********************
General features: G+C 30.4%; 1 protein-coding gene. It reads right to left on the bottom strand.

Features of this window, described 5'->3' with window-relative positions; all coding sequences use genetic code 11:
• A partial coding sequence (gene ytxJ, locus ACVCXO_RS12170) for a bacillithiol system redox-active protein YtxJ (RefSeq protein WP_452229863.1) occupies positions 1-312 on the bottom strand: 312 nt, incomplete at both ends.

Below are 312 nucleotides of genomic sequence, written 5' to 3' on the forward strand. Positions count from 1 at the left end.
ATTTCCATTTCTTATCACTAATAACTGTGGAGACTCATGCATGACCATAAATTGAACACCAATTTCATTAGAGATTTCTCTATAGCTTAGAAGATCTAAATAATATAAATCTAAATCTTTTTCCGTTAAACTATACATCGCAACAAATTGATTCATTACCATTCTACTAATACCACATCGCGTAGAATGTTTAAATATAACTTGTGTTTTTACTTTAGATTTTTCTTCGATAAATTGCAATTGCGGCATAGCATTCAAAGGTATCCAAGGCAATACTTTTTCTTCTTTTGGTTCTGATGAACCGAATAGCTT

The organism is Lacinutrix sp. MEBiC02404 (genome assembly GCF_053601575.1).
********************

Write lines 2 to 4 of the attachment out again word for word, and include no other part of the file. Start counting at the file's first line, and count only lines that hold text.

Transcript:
Features of this window, described 5'->3' with window-relative positions; all coding sequences use genetic code 11:
• A partial coding sequence (gene ytxJ, locus ACVCXO_RS12170) for a bacillithiol system redox-active protein YtxJ (RefSeq protein WP_452229863.1) occupies positions 1-312 on the bottom strand: 312 nt, incomplete at both ends.

Below are 312 nucleotides of genomic sequence, written 5' to 3' on the forward strand. Positions count from 1 at the left end.